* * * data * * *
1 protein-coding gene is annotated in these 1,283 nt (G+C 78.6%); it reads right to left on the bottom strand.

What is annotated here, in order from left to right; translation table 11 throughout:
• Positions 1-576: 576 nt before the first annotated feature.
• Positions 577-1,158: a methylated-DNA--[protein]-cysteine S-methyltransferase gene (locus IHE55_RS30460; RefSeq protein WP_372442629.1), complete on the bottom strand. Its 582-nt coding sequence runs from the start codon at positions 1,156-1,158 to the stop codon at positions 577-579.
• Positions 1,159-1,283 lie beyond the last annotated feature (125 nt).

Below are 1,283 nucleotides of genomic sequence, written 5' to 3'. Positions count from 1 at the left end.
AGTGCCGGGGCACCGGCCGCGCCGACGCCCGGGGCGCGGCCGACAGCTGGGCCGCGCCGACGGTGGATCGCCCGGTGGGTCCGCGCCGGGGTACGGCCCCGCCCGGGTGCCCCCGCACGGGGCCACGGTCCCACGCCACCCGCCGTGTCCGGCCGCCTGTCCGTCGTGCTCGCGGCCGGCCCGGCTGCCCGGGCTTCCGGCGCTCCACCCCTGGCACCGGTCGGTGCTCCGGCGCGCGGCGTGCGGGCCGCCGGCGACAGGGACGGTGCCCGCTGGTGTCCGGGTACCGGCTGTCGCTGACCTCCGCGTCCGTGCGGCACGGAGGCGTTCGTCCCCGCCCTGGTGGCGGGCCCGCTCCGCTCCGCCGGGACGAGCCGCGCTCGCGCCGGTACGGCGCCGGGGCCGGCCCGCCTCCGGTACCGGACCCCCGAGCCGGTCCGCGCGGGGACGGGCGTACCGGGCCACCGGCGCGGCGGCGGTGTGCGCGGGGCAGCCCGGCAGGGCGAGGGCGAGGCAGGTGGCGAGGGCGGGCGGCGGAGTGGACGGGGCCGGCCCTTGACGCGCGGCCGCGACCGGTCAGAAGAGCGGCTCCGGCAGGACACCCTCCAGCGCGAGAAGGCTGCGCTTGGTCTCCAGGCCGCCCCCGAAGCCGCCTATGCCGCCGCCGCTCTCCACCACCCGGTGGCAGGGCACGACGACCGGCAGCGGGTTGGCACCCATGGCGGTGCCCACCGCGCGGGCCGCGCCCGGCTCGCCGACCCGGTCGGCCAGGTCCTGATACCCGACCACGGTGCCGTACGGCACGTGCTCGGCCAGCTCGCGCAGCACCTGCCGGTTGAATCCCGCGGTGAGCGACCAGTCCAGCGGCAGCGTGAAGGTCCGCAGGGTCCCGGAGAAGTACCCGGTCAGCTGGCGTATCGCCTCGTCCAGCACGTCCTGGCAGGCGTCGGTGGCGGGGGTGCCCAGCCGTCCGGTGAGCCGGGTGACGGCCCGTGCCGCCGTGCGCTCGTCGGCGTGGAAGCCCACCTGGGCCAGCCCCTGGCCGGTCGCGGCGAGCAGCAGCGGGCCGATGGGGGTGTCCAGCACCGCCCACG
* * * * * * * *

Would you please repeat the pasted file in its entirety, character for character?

1 protein-coding gene is annotated in these 1,283 nt (G+C 78.6%); it reads right to left on the bottom strand.

What is annotated here, in order from left to right; translation table 11 throughout:
• Positions 1-576: 576 nt before the first annotated feature.
• Positions 577-1,158: a methylated-DNA--[protein]-cysteine S-methyltransferase gene (locus IHE55_RS30460; RefSeq protein WP_372442629.1), complete on the bottom strand. Its 582-nt coding sequence runs from the start codon at positions 1,156-1,158 to the stop codon at positions 577-579.
• Positions 1,159-1,283 lie beyond the last annotated feature (125 nt).

Below are 1,283 nucleotides of genomic sequence, written 5' to 3'. Positions count from 1 at the left end.
AGTGCCGGGGCACCGGCCGCGCCGACGCCCGGGGCGCGGCCGACAGCTGGGCCGCGCCGACGGTGGATCGCCCGGTGGGTCCGCGCCGGGGTACGGCCCCGCCCGGGTGCCCCCGCACGGGGCCACGGTCCCACGCCACCCGCCGTGTCCGGCCGCCTGTCCGTCGTGCTCGCGGCCGGCCCGGCTGCCCGGGCTTCCGGCGCTCCACCCCTGGCACCGGTCGGTGCTCCGGCGCGCGGCGTGCGGGCCGCCGGCGACAGGGACGGTGCCCGCTGGTGTCCGGGTACCGGCTGTCGCTGACCTCCGCGTCCGTGCGGCACGGAGGCGTTCGTCCCCGCCCTGGTGGCGGGCCCGCTCCGCTCCGCCGGGACGAGCCGCGCTCGCGCCGGTACGGCGCCGGGGCCGGCCCGCCTCCGGTACCGGACCCCCGAGCCGGTCCGCGCGGGGACGGGCGTACCGGGCCACCGGCGCGGCGGCGGTGTGCGCGGGGCAGCCCGGCAGGGCGAGGGCGAGGCAGGTGGCGAGGGCGGGCGGCGGAGTGGACGGGGCCGGCCCTTGACGCGCGGCCGCGACCGGTCAGAAGAGCGGCTCCGGCAGGACACCCTCCAGCGCGAGAAGGCTGCGCTTGGTCTCCAGGCCGCCCCCGAAGCCGCCTATGCCGCCGCCGCTCTCCACCACCCGGTGGCAGGGCACGACGACCGGCAGCGGGTTGGCACCCATGGCGGTGCCCACCGCGCGGGCCGCGCCCGGCTCGCCGACCCGGTCGGCCAGGTCCTGATACCCGACCACGGTGCCGTACGGCACGTGCTCGGCCAGCTCGCGCAGCACCTGCCGGTTGAATCCCGCGGTGAGCGACCAGTCCAGCGGCAGCGTGAAGGTCCGCAGGGTCCCGGAGAAGTACCCGGTCAGCTGGCGTATCGCCTCGTCCAGCACGTCCTGGCAGGCGTCGGTGGCGGGGGTGCCCAGCCGTCCGGTGAGCCGGGTGACGGCCCGTGCCGCCGTGCGCTCGTCGGCGTGGAAGCCCACCTGGGCCAGCCCCTGGCCGGTCGCGGCGAGCAGCAGCGGGCCGATGGGGGTGTCCAGCACCGCCCACG